Fact really is stranger than fiction.
I was seven years old in 1995, so I don't remember the trial of the century, which never really bothered me or had any major impact on my life or work—until The People v. O.J. Simpson: American Crime Story premiered, and once again, the O. J. Simpson case has enraptured the country. Everyone seems to remember where they were during the trial's—for lack of a better phrase—biggest hits: The Verdict, The Bronco Chase, and The Glove. For me, The People v. O.J. Simpson has been my introduction to almost all of these moments. (Prime example of how little I knew about the case: I always assumed Simpson was alone and driving the Bronco until I watched episode two.)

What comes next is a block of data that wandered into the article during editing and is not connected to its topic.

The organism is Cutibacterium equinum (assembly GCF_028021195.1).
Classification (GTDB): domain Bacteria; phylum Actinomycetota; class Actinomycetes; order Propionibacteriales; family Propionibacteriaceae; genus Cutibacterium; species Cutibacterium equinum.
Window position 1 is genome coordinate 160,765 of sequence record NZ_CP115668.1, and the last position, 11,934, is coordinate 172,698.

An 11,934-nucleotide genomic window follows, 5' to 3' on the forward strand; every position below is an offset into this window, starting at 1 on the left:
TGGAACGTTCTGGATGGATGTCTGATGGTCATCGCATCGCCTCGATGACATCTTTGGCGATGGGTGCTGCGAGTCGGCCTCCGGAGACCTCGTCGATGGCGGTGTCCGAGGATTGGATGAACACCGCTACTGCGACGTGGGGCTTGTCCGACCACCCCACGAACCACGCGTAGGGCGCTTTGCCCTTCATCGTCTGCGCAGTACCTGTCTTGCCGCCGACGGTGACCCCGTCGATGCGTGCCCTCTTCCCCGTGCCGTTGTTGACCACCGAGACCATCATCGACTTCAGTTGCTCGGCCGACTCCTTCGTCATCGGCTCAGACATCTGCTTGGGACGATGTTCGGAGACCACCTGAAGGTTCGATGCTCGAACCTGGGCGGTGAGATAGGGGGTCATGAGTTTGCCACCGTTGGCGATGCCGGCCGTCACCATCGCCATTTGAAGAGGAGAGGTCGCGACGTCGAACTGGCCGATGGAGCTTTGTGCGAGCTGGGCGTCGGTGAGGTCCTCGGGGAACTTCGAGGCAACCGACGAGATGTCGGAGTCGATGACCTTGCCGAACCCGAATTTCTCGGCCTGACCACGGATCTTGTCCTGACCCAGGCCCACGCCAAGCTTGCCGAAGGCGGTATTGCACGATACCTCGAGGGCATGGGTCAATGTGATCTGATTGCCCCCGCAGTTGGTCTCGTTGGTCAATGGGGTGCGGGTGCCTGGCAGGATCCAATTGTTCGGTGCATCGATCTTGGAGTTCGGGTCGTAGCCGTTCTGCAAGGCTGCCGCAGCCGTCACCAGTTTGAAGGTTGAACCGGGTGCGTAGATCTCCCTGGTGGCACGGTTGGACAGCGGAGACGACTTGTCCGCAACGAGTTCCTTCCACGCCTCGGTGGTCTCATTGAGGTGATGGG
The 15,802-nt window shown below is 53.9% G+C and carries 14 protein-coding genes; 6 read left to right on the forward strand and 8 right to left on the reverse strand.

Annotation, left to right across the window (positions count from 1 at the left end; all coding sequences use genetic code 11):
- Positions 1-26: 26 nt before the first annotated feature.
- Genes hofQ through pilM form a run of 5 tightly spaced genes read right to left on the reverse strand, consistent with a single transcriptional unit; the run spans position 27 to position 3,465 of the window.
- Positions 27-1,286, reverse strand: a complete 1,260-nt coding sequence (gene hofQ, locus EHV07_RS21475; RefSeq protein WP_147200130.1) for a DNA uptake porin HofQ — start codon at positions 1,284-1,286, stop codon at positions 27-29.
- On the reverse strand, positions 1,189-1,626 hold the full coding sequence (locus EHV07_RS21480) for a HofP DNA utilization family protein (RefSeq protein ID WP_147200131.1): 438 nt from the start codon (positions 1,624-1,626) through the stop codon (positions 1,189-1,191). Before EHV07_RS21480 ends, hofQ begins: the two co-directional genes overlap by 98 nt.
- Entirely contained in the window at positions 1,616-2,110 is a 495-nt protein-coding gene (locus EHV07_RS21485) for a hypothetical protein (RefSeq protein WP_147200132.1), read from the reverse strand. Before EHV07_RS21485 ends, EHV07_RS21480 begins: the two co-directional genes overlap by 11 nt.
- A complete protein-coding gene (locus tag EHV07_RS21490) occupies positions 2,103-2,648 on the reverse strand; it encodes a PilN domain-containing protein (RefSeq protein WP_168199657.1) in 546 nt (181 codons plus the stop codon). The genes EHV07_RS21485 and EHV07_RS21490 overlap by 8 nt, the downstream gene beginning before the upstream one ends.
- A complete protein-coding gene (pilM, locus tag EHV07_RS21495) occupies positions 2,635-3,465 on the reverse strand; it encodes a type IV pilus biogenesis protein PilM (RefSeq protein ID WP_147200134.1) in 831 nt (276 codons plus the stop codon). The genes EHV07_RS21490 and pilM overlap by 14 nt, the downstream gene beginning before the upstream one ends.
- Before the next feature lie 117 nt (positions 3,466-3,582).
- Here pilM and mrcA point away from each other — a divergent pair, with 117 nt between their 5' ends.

But watching the March 15 episode, "The Conspiracy Theories," I was convinced the FX hit had finally over-dramatized a key part of the trial: Simpson trying on the gloves found at the crime scene and at Rockingham. Sure, I had heard Johnnie Cochran's infamous line—"If it doesn't fit, you must acquit"—but I had never actually watched footage of Simpson trying on the "murder gloves" during the trial. So watching Cuba Gooding Jr. recreate the scene during Tuesday's episode, I was nervous he was about to choke from how much scenery he was chewing on.